Before visiting the Sheikh Zayed Grand Mosque in Abu Dhabi I had scrolled through hundreds of photos (hundreds!) and I was afraid that the over-exposure would result in a bit of an anti-climax on arriving there. Luckily this was not the case.
We had passed the grand minarets numerous times. Driving down Sheikh Zayed road at any time of the day, you can’t miss it. It’s a refreshing sight of purity amongst the tall, modern skyscrapers that dominate most Emirati city skylines.
The lovely Lorraine advised us the best time to visit was at night time. However, due to our tight schedule we were only able to make one trip over, and we decided that the best time for us, as Muslims, was to visit for Friday afternoon prayers.
The largest mosque in the UAE, designed to fit around 40,000 worshippers, it really is a sight to behold. The flowing water, the pristine white wash, the calligraphy, it’s a place of tranquillity and calm for any visitor. Mo was quick to point out it looked just like ‘Agrabah Palace’ from Aladdin (minus the minarets), which makes sense as the building design is a hybrid of Persian, Moghul and Moorish architecture.
The mosque is home to the largest carpet in the world, created by an Iranian designer, the third largest chandelier in the world can be seen in the central prayer hall and the lighting system installed here is phenomenal!! (I’ve only witnessed this on a video and when driving past on an evening).
Having worked in the lighting industry, I am obsessed with the scheme used, designed by world famous lighting architects Speirs & Majors, it really is creativity at its best. As the Islamic calendar is based on the lunar cycle, they took their inspiration from the phases of the moon. The external hues mimic the different stages, so every couple of nights it’ll lighten or darken accordingly. GENIUS.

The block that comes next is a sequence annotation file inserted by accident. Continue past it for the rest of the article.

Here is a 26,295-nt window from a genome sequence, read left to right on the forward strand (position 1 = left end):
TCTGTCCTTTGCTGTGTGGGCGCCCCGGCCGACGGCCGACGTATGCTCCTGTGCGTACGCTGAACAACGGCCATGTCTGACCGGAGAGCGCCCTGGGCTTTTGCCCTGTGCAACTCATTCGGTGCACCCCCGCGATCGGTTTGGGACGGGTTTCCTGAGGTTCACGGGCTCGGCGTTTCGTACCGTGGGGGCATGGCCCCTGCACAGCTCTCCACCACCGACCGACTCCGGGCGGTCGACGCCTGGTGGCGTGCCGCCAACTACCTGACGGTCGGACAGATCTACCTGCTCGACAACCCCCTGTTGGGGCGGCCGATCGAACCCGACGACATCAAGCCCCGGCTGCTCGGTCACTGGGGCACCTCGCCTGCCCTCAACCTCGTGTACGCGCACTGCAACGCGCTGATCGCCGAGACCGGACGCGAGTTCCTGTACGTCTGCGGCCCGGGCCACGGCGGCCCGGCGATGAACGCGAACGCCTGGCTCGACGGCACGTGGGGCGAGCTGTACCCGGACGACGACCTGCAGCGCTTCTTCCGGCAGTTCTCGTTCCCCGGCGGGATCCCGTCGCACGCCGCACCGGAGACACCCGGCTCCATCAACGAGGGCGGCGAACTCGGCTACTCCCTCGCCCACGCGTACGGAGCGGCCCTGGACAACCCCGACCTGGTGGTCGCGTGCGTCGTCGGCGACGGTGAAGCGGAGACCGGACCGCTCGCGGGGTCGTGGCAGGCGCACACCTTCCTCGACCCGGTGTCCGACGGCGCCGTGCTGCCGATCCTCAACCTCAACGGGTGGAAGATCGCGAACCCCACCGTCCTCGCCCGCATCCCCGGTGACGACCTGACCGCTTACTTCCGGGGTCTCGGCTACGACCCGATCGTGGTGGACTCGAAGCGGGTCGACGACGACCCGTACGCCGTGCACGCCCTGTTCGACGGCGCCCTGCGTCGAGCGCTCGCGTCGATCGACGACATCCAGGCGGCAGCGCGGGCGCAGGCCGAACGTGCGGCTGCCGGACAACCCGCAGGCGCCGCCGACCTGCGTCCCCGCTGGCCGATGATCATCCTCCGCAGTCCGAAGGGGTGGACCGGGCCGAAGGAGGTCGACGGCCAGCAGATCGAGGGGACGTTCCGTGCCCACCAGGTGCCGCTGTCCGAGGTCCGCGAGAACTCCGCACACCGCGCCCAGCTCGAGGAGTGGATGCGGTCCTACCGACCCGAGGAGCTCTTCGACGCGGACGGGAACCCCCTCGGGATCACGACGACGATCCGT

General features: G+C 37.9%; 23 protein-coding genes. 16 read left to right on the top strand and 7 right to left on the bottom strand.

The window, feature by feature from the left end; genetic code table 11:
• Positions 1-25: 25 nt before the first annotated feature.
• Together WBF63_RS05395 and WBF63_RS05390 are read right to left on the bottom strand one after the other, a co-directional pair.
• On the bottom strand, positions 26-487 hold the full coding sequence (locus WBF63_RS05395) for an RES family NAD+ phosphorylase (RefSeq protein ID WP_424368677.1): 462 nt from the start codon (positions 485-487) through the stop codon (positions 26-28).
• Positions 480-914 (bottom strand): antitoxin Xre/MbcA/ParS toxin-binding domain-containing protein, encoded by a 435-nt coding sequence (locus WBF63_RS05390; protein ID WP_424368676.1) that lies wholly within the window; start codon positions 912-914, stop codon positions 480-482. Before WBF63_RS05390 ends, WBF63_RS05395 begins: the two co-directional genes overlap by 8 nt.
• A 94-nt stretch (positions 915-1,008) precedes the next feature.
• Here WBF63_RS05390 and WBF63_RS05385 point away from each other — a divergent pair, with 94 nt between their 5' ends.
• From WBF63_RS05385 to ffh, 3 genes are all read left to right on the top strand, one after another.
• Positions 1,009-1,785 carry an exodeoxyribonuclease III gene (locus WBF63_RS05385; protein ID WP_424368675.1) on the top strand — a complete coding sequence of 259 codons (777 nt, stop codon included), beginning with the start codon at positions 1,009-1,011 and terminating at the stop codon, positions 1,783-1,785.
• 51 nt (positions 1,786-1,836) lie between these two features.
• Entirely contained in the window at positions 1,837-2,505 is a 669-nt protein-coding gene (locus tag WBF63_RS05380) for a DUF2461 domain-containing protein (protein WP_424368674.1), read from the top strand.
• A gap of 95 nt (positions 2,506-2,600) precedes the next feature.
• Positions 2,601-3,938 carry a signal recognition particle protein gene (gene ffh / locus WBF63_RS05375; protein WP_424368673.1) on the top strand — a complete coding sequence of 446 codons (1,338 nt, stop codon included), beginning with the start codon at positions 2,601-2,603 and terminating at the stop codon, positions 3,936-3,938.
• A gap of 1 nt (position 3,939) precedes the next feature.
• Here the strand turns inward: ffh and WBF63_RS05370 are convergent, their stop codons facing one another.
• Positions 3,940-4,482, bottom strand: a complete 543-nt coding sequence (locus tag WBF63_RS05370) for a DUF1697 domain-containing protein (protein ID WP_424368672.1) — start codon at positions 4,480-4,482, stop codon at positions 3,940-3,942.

Of course being a mosque, there is a dress code. We were arriving for prayer time so I was already donning my abaya and scarf, but I believe ladies can actually borrow cover ups once you’re there. Not only should you be appropriately dressed, but you must also behave yourself. There is to be no swearing, no loud ringtones, no smoking, no food or drink. It’s a religious site that expects to be respected (as you should any other!).
Speaking of prayer time – if you get a chance do try to coincide your visit with one of the five daily prayers (Friday afternoon is the busiest). For Muslims, its always nice to pray in any mosque amongst fellow Muslims. And for non-Muslims, its a great opportunity to witness the Islamic way of prayer and how even a large congregation of people from different backgrounds and ethnicities can stand alongside each other and follow a harmonious pattern in perfect sync.
Here are a few of my favourite snaps from our visit:
As a Muslim, I am lucky enough to have access to what I believe are the most incredibly beautiful (traditional) architectural creations in the world – the two holy mosques in Saudi Arabia. But for those who can’t make it there, Sheikh Zayed has created the next best thing.
An up to date Moorish-inspired masterpiece, perfect for those who want a peaceful place to reflect.
All the pictures on this post are from my own collection, however I would encourage you ALL to check out the lovely Emma’s post and marvel at her stunning photography – it blew me away!! – Click here to see what I mean
Have you visited? Did you think it lived up to its images?